Pushing the reset button on nature’s alarm clocks

Posted by Ellery McNaughton @EJ_McNaughton


Some birds don’t seem to care that dawn frequently looks nicer than it feels

I struggled in achieving the Herculean feat of getting up before dawn today. Fortunately for me, I had help – my local tūī (Prosthemadera novaeseelandiae) decided to serenade the neighbourhood, a sound far more pleasant than the alarm on my phone. Not everyone is so appreciative, especially when the ‘dawn chorus’ begins well before its name would suggest.

Timing of dawn song is influenced by a number of natural factors. For example, studies have shown that rain, noise from nocturnal insects, intensity of moonlight, and even individual personality can advance or delay the onset of dawn song. Of course, factors such as noise and light intensity can also be introduced into the environment as a result of human impact and urbanisation.

The onset of dawn song has been found to be much earlier for urban birds than for their rural counterparts, a difference attributable to traffic noise and artificial light at night (ALAN).

Singing tui

Snooze button nowhere to be found. Photo credit: Tony Wills

Urban birds have been found to sing earlier in the morning when exposed to traffic noise. And it’s not just road vehicles – birds near airports also advance their singing to avoid peak aircraft traffic in the morning. ALAN has also been linked to advancing morning bird song. There are many sources of urban ALAN, but a large proportion comes from streetlights. The effects of different types of streetlights on the timing of urban bird song is not yet fully understood, although there have been some indications that different technologies can have varying effects on different species.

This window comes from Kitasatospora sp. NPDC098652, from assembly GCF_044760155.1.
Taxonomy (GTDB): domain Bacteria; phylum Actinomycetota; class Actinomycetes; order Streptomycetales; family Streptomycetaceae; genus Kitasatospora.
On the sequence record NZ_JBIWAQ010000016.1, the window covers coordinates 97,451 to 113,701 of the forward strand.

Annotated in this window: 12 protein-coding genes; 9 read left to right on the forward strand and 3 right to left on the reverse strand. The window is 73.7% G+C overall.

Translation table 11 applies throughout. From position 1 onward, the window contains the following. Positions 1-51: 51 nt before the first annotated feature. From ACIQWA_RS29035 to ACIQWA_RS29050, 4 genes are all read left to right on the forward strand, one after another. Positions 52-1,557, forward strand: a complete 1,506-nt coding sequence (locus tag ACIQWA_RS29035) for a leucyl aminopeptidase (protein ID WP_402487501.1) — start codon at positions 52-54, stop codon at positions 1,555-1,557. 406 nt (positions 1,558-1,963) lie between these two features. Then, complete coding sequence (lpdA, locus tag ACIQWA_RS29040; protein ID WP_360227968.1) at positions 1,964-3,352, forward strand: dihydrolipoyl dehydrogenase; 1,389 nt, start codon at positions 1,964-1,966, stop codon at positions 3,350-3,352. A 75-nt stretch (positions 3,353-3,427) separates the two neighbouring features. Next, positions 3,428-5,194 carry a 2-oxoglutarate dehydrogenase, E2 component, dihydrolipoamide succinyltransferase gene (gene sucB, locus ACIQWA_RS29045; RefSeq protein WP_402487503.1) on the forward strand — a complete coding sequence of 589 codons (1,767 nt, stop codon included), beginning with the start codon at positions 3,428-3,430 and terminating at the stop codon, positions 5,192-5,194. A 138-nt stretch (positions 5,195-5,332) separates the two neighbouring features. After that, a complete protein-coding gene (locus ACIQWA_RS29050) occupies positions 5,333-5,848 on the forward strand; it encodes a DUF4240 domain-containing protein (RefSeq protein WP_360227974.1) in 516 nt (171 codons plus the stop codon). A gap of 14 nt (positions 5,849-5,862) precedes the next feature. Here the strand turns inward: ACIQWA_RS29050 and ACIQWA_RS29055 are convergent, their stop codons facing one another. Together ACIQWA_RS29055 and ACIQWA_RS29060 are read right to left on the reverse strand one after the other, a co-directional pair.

This is the area that I’m interested in for my research. I hope to determine whether changing the streetlights from orange (high-pressure sodium) lights to white (light emitting diode) lights makes my local alarm clock start serenading earlier or later in the morning. Coincidentally, I am also forever grateful to the inventors of audio recorders for enabling bleary-eyed ecologists to sleep through their data collection.

Ellery McNaughton is a PhD student in the Centre of Biodiversity and Biosecurity, School of Biological Sciences, University of Auckland. Her project will investigate the effects of a city-wide changeover in streetlight technology on urban bird behaviour and ecosystem function. She is supervised by Margaret Stanley, Jacqueline Beggs, Kevin Gaston(University of Exeter, UK) and Darryl Jones (Griffith University, Australia).

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